Posts Tagged ‘acting’

Starring The Mousy Girl as The Killer

May 17, 2012

I found some pictures on the Internet of Ashton Kutcher as Steve Jobs and the resemblance was uncanny. Well, that got me thinking. What about? You ask. Actors and their roles, specifically what if a certain actor who is known for playing a certain kind of role, plays against type. Such as:

Bette Davis as a Boozy Single Mom
Yes, it is true. She played a single mom in Frank Capra’s final film Pocketful of Miracles (1961), which is a remake of an earlier film of his Lady for a Day (1933). The film deals with Apple Annie who sells apples on Broadway and has a daughter who is studying in Spain. One day she learns that her daughter, who has no idea that her mom sells apples for a living, is coming to visit with her fiance, who is the son of a Spanish count. So, she enlists her best customer, gangster Dave the Dude to help her convince her daughter and her daughter’s fiance that she is a part of New York society. As interesting as this film sounds, there was trouble on the set from day one (a good deal of it came from Davis) and when the film premiered the reviews were tepid at best. So, Capra never directed another film after Miracles.

Pat Boone as a Cold Hearted Husband
Yes, Mr. Sweaky Clean can go beyond sweaky cleanness. In the film The Yellow Canary, (1963) he played a famous singer by the name of Andy Paxton. On the surface, he has the life many could dream of, he has a successful career as singer, a beautiful wife, played by Barbara Eden and a baby boy. Well, when the lights go down Paxton is very self-centered and his wife is fed up with Mr. I’m-So-Great-And-You’re-Not. Yet, just as she is about to leave him, their baby is kidnapped. Does this cause a turnaround in Paxton? No, he refuses help from the police and even agrees to pay $200,000 as a ransom for his son. Yet, once Paxton arrives at the location to make the payment, the kidnapper is no where to be found. Hmmm, the plot thickens.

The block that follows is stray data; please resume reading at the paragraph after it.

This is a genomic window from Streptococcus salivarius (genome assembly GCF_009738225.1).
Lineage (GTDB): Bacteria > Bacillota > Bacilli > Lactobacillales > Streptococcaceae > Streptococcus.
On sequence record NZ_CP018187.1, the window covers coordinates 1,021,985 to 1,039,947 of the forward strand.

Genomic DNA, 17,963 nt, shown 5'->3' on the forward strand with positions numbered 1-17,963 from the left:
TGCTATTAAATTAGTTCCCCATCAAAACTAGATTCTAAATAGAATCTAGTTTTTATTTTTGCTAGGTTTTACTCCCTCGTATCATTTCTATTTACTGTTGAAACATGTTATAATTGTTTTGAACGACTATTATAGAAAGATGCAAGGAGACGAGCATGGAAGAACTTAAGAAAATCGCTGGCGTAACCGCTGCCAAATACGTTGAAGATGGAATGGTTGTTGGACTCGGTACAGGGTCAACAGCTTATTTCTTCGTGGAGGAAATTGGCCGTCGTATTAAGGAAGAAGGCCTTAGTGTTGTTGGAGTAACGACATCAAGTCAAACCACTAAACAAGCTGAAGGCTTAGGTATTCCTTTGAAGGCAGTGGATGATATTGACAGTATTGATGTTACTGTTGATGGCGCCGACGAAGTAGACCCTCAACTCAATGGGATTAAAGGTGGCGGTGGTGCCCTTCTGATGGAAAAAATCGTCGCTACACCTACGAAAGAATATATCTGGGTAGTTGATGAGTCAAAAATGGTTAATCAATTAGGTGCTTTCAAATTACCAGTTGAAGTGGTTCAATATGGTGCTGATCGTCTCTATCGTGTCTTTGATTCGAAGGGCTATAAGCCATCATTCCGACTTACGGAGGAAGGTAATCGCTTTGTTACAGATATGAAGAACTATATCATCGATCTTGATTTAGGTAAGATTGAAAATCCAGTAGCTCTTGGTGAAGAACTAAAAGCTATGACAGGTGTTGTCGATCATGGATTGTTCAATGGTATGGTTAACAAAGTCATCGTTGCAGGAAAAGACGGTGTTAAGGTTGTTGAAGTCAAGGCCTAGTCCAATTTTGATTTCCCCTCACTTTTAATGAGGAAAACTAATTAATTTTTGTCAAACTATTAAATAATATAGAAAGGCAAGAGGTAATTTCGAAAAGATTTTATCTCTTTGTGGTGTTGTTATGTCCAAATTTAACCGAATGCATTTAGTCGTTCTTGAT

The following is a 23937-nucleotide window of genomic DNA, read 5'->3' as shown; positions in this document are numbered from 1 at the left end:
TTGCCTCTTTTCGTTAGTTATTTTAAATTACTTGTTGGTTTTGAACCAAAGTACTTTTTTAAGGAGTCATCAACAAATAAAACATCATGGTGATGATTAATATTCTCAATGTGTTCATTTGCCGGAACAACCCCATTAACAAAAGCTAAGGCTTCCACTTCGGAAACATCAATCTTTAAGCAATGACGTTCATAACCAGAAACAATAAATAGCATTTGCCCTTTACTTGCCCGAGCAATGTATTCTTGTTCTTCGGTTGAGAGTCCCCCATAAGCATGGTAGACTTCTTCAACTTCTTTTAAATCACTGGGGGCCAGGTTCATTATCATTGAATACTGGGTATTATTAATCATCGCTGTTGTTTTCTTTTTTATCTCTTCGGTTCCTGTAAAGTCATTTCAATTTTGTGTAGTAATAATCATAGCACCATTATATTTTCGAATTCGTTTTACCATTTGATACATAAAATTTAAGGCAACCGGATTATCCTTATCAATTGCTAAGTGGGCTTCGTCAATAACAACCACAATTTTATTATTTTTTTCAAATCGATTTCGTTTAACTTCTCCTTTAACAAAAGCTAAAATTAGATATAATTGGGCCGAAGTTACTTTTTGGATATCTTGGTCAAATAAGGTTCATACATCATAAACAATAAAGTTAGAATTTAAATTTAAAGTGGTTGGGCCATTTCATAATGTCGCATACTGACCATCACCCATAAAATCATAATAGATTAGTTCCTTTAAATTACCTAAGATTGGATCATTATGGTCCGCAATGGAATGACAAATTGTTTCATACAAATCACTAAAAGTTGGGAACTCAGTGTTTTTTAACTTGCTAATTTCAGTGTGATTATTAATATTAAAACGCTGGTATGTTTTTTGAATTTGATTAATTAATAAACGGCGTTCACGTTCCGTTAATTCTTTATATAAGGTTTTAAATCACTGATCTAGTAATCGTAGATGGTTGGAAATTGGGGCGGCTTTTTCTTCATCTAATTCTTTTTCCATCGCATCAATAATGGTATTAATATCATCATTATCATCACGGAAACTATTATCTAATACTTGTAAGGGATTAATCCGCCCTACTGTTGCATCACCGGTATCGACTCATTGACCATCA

Meg Ryan as a Tough as Nails Army Helicopter Pilot
Yep, America’s Sweetheart (how in the world did she get that title), can play tough. In  Courage Under Fire (1996), Ryan plays Army Captain Karen Walden, a rescue helicopter pilot who is up for the Metal of Honor. Reports say that just before she died, she rescued a downed helicopter crew and fought off the Iraqis after her helicopter crashed. Well, as the investigation into Captain Walden’s actions goes on, conflicting reports come out and lead investigator Lt. Colonel Serling, played by Denzel Washington, begins to wonder if she deserves such an honor. Does she or doesn’t she get it? Watch the movie to find out.

Arnold Schwarzenegger as a Kindergarten Teacher
How many movies have Schwarzenegger playing a tough cop? Lots of them! How many of them have have Schwarzenegger playing a tough cop who has to go undercover as (insert dramatic pause here) A KINDERGARTEN TEACHER! Only one and it is called Kindergarten Cop (1990). In order to catch a drug dealer, Schwarzenegger has to find the dealer’s ex-wife, who is hiding out in Oregon as a teacher. So, if he wants to find her and ultimately get the drug dealer, he has to pose as a kindergarten teacher. Does he find the ex-wife, nab the bad guy and save the day? If you really want to know, put the film in your Netflix queue and all will be revealed.

Yes, it can be interesting to see actors playing against type. Yet, when you think of it, there should be no “type”.  After all, it is called acting for a reason.

Sources:
http://www.movieweb.com/news/first-look-at-ashton-kutcher-as-steve-jobs-in-jobs

http://www.imdb.com/title/tt0055312/

http://www.amazon.com/Pocketful-Miracles-Glenn-Ford/dp/B00005LOLA/ref=sr_1_1?ie=UTF8&qid=1336876323&sr=8-1

http://www.imdb.com/title/tt0057700/

http://www.allmovie.com/movie/the-yellow-canary-v117884

http://www.imdb.com/title/tt0115956/

http://www.imdb.com/title/tt0099938/

I Don’t Like Horror Films

September 1, 2011

This past weekend, while Hurricane Irene was creating havoc up and down the east coast of the United States, a remake of the made-for-television horror film Don’t Be Afraid of the Dark was released. The film starred Katie Holmes and was directed by none other than Guillermo del Toro. Yet, no matter who’s directing or starring in the film, I must admit that I was never a fan of horror films. Yes, that’s right, while the people I grew up with saw Friday the 13th Part Whatever, I either saw E.T., the latest Star Wars re-release or was working on my book that was destined to become the Great American Novel. Now that Don’t Be Afraid of the Dark is in movie theaters, I thought take the opportunity to highlight the reasons why I don’t like horror films.

All that Blood and Gore